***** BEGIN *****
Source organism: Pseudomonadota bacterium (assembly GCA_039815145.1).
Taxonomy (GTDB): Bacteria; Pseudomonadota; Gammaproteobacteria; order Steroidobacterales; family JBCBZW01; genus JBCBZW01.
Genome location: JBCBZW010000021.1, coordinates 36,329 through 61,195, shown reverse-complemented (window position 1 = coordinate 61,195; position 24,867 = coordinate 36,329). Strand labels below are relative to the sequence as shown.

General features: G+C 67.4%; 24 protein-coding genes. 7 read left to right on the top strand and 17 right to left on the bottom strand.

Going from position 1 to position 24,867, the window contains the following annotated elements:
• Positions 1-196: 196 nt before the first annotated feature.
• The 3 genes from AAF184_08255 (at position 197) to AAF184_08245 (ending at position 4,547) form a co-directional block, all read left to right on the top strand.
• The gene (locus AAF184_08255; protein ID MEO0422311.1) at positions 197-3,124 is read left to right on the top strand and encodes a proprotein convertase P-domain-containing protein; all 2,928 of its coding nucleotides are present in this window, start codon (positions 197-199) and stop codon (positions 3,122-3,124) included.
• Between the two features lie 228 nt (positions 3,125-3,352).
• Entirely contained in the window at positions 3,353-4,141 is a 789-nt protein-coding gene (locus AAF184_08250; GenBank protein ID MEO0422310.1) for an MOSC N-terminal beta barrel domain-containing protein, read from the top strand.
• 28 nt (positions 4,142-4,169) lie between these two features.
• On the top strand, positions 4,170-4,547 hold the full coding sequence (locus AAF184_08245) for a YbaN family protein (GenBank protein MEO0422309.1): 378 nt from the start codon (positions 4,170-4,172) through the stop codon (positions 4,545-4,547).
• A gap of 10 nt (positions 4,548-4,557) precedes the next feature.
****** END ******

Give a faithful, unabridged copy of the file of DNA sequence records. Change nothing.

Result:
Source organism: Pseudomonadota bacterium (assembly GCA_039815145.1).
Taxonomy (GTDB): Bacteria; Pseudomonadota; Gammaproteobacteria; order Steroidobacterales; family JBCBZW01; genus JBCBZW01.
Genome location: JBCBZW010000021.1, coordinates 36,329 through 61,195, shown reverse-complemented (window position 1 = coordinate 61,195; position 24,867 = coordinate 36,329). Strand labels below are relative to the sequence as shown.

General features: G+C 67.4%; 24 protein-coding genes. 7 read left to right on the top strand and 17 right to left on the bottom strand.

Going from position 1 to position 24,867, the window contains the following annotated elements:
• Positions 1-196: 196 nt before the first annotated feature.
• The 3 genes from AAF184_08255 (at position 197) to AAF184_08245 (ending at position 4,547) form a co-directional block, all read left to right on the top strand.
• The gene (locus AAF184_08255; protein ID MEO0422311.1) at positions 197-3,124 is read left to right on the top strand and encodes a proprotein convertase P-domain-containing protein; all 2,928 of its coding nucleotides are present in this window, start codon (positions 197-199) and stop codon (positions 3,122-3,124) included.
• Between the two features lie 228 nt (positions 3,125-3,352).
• Entirely contained in the window at positions 3,353-4,141 is a 789-nt protein-coding gene (locus AAF184_08250; GenBank protein ID MEO0422310.1) for an MOSC N-terminal beta barrel domain-containing protein, read from the top strand.
• 28 nt (positions 4,142-4,169) lie between these two features.
• On the top strand, positions 4,170-4,547 hold the full coding sequence (locus AAF184_08245) for a YbaN family protein (GenBank protein MEO0422309.1): 378 nt from the start codon (positions 4,170-4,172) through the stop codon (positions 4,545-4,547).
• A gap of 10 nt (positions 4,548-4,557) precedes the next feature.